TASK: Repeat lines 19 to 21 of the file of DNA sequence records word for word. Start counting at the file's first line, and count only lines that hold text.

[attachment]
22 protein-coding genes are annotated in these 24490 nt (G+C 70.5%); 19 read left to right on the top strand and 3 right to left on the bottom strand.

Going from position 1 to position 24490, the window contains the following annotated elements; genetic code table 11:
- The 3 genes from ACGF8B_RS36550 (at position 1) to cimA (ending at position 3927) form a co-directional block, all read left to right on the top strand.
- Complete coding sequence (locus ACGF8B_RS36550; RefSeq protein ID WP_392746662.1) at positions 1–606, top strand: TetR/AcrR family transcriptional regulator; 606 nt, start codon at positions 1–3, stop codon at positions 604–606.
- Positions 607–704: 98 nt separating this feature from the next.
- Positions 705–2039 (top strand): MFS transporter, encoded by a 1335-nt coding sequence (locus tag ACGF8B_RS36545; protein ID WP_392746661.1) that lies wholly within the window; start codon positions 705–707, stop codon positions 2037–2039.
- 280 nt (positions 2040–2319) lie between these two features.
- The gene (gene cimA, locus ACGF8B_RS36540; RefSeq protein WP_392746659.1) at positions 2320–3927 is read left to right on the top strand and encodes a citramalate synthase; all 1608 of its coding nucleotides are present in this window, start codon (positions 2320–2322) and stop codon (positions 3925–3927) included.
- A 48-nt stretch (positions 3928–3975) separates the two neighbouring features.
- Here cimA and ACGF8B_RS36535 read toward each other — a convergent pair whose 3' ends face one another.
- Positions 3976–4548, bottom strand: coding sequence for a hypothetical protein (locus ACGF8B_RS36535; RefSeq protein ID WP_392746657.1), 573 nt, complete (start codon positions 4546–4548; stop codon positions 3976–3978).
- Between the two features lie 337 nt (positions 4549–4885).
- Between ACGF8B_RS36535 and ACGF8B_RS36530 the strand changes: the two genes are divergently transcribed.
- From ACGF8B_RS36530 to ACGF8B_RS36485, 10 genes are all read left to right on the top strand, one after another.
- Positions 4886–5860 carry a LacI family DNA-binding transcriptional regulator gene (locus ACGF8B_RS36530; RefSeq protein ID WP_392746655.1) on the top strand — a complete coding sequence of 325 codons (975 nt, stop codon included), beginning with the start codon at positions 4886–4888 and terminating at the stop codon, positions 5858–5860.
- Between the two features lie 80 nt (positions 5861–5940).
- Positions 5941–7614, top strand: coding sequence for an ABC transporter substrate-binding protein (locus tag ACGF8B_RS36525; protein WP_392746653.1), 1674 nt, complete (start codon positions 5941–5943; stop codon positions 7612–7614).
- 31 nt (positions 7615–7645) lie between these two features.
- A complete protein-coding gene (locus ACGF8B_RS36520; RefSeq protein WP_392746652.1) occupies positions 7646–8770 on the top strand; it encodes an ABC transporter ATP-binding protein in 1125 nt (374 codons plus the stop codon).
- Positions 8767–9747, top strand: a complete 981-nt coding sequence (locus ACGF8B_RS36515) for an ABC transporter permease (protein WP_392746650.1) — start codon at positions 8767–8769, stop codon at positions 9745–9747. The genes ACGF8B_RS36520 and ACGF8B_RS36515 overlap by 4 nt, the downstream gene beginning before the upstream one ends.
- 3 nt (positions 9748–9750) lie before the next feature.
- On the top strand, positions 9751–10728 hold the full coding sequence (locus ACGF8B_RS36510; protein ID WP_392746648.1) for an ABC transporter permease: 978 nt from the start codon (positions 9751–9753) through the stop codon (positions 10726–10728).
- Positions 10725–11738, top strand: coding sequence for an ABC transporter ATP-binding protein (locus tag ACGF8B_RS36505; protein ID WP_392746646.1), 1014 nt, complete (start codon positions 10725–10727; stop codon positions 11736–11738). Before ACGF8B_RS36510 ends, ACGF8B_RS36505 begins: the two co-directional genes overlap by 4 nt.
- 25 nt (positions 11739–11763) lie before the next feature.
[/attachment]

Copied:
- A complete protein-coding gene (locus ACGF8B_RS36520; RefSeq protein WP_392746652.1) occupies positions 7646–8770 on the top strand; it encodes an ABC transporter ATP-binding protein in 1125 nt (374 codons plus the stop codon).
- Positions 8767–9747, top strand: a complete 981-nt coding sequence (locus ACGF8B_RS36515) for an ABC transporter permease (protein WP_392746650.1) — start codon at positions 8767–8769, stop codon at positions 9745–9747. The genes ACGF8B_RS36520 and ACGF8B_RS36515 overlap by 4 nt, the downstream gene beginning before the upstream one ends.
- 3 nt (positions 9748–9750) lie before the next feature.